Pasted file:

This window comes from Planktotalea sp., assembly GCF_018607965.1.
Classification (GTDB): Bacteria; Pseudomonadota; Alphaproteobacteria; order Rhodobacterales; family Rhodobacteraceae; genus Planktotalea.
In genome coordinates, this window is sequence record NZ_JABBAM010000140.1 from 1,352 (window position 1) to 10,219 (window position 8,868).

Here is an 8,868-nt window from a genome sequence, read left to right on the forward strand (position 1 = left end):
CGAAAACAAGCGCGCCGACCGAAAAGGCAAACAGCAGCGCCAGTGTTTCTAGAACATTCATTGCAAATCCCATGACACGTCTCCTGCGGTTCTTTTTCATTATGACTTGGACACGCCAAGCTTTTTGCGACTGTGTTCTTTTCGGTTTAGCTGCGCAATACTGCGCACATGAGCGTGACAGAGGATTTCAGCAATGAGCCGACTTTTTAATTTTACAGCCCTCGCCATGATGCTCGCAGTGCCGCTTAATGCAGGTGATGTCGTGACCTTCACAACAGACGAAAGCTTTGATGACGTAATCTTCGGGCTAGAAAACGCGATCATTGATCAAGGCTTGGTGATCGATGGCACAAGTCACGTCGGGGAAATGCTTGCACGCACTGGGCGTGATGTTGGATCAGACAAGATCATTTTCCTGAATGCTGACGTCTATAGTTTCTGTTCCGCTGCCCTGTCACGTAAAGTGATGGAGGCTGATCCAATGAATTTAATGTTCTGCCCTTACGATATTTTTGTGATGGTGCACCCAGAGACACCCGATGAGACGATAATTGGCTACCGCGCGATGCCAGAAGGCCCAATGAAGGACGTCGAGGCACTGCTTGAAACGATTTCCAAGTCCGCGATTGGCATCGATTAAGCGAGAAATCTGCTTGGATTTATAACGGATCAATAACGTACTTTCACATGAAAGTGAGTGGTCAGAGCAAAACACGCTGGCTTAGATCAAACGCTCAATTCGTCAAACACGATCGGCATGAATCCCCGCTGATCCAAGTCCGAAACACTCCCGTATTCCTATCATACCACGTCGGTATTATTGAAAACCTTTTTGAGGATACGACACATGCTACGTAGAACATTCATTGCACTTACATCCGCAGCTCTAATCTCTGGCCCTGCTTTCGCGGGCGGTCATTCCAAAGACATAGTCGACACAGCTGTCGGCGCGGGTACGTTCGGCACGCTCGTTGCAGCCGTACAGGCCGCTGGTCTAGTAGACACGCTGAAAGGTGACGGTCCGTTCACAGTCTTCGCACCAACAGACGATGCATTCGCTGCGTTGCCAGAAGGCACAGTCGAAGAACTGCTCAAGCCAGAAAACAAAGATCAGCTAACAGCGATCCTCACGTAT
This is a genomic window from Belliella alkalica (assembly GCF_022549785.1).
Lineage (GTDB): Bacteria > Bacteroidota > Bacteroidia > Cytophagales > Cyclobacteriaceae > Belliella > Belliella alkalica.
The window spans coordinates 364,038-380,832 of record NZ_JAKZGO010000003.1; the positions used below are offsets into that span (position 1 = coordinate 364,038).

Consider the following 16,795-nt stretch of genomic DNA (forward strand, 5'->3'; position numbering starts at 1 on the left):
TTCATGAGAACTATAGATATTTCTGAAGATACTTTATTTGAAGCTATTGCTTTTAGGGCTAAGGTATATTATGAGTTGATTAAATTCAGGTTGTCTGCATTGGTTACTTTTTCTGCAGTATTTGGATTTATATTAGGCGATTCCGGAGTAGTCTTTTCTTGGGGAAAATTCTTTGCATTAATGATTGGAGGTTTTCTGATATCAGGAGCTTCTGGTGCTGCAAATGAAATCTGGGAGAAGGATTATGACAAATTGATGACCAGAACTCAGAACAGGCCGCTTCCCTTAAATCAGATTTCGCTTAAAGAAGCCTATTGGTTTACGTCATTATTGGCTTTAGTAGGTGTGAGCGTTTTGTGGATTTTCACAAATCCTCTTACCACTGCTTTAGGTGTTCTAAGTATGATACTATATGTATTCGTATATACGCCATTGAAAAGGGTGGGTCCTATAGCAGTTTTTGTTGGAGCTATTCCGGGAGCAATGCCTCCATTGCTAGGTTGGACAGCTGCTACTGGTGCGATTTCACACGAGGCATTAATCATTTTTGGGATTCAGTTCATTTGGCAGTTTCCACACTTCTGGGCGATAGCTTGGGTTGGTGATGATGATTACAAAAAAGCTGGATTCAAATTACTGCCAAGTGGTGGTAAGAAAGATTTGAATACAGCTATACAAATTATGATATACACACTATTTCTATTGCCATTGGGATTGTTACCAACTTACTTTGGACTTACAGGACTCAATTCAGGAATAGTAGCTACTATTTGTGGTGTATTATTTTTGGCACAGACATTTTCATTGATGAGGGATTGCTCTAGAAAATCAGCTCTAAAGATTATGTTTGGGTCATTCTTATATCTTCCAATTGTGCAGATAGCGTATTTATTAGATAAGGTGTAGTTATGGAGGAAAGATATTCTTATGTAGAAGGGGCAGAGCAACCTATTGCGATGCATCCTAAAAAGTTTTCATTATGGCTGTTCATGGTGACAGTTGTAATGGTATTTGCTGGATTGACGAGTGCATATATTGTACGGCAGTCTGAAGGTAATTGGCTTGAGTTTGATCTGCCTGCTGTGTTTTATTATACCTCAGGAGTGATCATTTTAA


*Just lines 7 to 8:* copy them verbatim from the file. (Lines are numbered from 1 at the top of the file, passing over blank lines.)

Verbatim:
Lineage (GTDB): Bacteria > Bacteroidota > Bacteroidia > Cytophagales > Cyclobacteriaceae > Belliella > Belliella alkalica.
The window spans coordinates 364,038-380,832 of record NZ_JAKZGO010000003.1; the positions used below are offsets into that span (position 1 = coordinate 364,038).